Well, It Looks Like Russia Accidentally Bombed Itself on Thursday

A massive explosion rocked the Russian border city of Belgorod yesterday. It’s an area that has faced repeated bombings that the Russians have blamed on Ukrainian UAV activity. But what happened on Thursday was far more than a UAV bombing. This was something bigger.


According to reports, there was “a blast that made nearby apartment buildings tremble and threw a car on a store roof.” The bombing left a 66-foot-wide crater in the middle of the street. Everyone wondered what in the hell Ukraine hit them with.

Well… it wasn’t Ukraine. The Russian military has instead admitted that one of their own bombers accidentally dropped the bomb, meaning the Russian military bombed its own city. Honestly, it would be funny if it wasn’t so bizarre. Here’s a video of it, and you can see the massive explosion it caused.

Via CBS News:

Immediately after the explosion, Russian commentators and military bloggers were abuzz with theories about what weapon Ukraine had used for the attack. Many called for a powerful retribution. But about an hour later, the Russian Defense Ministry acknowledged that the explosion was caused by a weapon accidentally dropped by one of its own Su-34 bombers. It didn’t offer any further details, but military experts said the weapon likely was a powerful 1,100-pound bomb.

In Thursday’s blast, the weapon was apparently set to explode with a small delay after impact, to hit underground facilities.


The explosion in Belgorod followed the crash of a Russian warplane next to a residential building in the port city of Yeysk on the Sea of Azov that killed 15 people. Yeysk hosts a big Russian air base with warplanes flying missions over Ukraine.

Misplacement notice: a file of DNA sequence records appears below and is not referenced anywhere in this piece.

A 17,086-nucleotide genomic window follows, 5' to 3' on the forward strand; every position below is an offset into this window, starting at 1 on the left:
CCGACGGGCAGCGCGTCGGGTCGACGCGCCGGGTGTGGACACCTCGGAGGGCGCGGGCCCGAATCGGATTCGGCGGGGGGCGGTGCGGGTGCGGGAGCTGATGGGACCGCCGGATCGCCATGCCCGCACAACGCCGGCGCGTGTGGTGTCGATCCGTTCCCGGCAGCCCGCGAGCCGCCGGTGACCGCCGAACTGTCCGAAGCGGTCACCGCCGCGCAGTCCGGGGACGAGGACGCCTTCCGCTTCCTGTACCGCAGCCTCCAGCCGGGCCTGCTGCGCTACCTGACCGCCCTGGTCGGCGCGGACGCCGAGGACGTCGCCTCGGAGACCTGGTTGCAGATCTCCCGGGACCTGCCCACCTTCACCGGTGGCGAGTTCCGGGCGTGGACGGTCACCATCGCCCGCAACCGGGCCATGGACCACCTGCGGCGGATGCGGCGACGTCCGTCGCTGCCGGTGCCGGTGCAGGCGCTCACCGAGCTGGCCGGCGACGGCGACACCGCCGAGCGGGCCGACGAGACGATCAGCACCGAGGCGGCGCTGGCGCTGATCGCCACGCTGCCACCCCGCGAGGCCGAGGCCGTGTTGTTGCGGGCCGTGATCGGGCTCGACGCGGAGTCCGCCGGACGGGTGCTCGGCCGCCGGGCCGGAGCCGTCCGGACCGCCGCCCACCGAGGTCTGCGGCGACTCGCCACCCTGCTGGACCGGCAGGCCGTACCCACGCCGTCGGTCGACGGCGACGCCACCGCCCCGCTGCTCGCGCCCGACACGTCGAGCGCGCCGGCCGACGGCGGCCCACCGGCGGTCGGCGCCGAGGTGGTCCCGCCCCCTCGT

Military experts have noted that as the number of Russian military flights have increased sharply during the fighting, so have the crashes and accidents.


As the story above later notes, military analysts have compared what Russia’s doing to Ukraine to what Russia did in World War I – just throwing as many people and weapons at the enemy as possible with little return. As my colleague Streiff noted yesterday, Russia’s winter offensive appears to have fizzled a bit, and Ukraine is in the progress of launching a counter-offensive.

So, while Russia may have more resources to throw at this war, those resources are, once again, seemingly producing little in terms of results.

And given that they are picking up whoever they can off the street, essentially, to keep their military going, more of these accidents are happening. The Russian military everyone was worried about for so long accidentally bombing its own cities is not a sign of a healthy and powerful fighting force. It’s a sign of rot.

I’m no expert here (refer back to Streiff for better analysis on all this), but this war has managed to show the world that Russia’s military may actually be more of a paper tiger than anyone was ever ready to admit. We’re in the 60th week of this conflict and it seems like Russia is no closer to its goals than it was in the early part of the war.

It’s no wonder that China is wanting to get a bit more involved with Russia. Under the old way of looking at the global power alignment, everyone saw the U.S.-Russia dynamic as the power balance, with an emerging China shifting the globe into a tri-polar balance. But if China sees Russia’s struggles as a sign of weakness, then their mutual goal of keeping the West out of their spheres of influence is under threat. Russia, in effect, becomes more of an ally to China, which assumes control of the eastern power sphere.


Which is all a bit in the weeds, but it’s important. Vladimir Putin does appear to be far weaker now than he ever was, and that leaves Xi Jinping ready to pick up the pieces and start to build a coalition that he can use to oppose the U.S.

So, while I suspect the primary strategy behind throwing money at Ukraine is the U.S. foreign policy establishment using Ukraine to drain Russia’s resources and weaken Putin, it is making it a lot easier for China to assume control of the anti-U.S./anti-Western sentiment around the world.


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